• How to communicate with police, first responders, and others responding to the emergency.

5. Do Students Know How to Report Suspicious Incidents?

Ideally, a counselor or mental health professional has spoken with students about identifying red flags and what to do about it. Schools should also seriously consider anonymous reporting systems, which have deterred school violence in the past. The PASS Guidelines provide guidance on how to best implement anonymous tip reporting processes.


About PASS

First established in 2014, the Partner Alliance for Safer Schools (PASS) brings together expertise from the education, public safety and industry communities to develop and support a coordinated approach to making effective use of proven security practices specific to K-12 environments, and informed decisions on security investments.

 

Here at Safe and Sound Schools, we’ve been keeping a close eye on Illinois’ Teaching Equitable Asian American Community History (TEAACH) Act. The legislation will require schools there to teach Asian American history in the US, and is now heading to the governor’s desk. Read on for more details.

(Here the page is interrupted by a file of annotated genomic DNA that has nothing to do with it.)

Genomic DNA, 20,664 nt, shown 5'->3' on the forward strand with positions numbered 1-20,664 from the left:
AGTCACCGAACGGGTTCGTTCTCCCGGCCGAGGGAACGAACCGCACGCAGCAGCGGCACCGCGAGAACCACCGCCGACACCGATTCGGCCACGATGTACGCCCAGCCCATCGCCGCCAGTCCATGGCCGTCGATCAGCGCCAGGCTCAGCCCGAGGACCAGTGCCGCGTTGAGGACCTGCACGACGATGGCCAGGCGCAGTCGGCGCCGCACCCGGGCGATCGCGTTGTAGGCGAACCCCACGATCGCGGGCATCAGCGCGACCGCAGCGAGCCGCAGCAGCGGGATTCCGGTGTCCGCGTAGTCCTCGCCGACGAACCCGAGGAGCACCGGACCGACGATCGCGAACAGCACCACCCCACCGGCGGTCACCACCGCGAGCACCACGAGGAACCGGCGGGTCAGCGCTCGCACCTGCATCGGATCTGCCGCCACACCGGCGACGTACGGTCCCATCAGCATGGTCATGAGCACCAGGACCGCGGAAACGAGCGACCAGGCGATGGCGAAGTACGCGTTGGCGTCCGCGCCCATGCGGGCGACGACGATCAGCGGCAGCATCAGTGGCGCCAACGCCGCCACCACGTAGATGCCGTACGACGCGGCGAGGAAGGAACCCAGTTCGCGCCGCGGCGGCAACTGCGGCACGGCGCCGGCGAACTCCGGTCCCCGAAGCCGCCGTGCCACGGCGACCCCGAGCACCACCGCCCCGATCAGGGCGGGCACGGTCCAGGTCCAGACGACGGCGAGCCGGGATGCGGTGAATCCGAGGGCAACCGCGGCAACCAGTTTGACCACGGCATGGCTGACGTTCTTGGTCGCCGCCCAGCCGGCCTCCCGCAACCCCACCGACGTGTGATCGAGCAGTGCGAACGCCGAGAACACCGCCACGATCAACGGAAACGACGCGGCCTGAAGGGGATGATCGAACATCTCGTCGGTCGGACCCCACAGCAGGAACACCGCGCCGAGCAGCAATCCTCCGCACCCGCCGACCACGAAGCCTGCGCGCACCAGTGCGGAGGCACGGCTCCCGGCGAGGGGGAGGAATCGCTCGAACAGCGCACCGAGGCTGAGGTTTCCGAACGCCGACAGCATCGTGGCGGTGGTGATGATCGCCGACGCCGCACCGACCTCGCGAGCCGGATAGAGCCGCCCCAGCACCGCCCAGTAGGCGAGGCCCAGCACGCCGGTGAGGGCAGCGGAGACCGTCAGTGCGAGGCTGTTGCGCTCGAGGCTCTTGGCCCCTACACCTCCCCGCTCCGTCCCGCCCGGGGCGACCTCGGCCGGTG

Illinois is poised to become the first state to require that public schools teach their students the history of Asian Americans, who have endured an increase in anti-Asian hate crimes amid the Covid-19 pandemic.

The Illinois Senate passed the Teaching Equitable Asian American Community History Act, known as the TEAACH Act, by a unanimous vote of 57-0 on Tuesday. The legislation, introduced in January by Illinois State Rep. Jennifer Gong-Gershowitz, D-Glenview, passed the state House in April. The House has to approve a Senate amendment before it will head to Gov. J.B. Pritzker’s desk for his signature.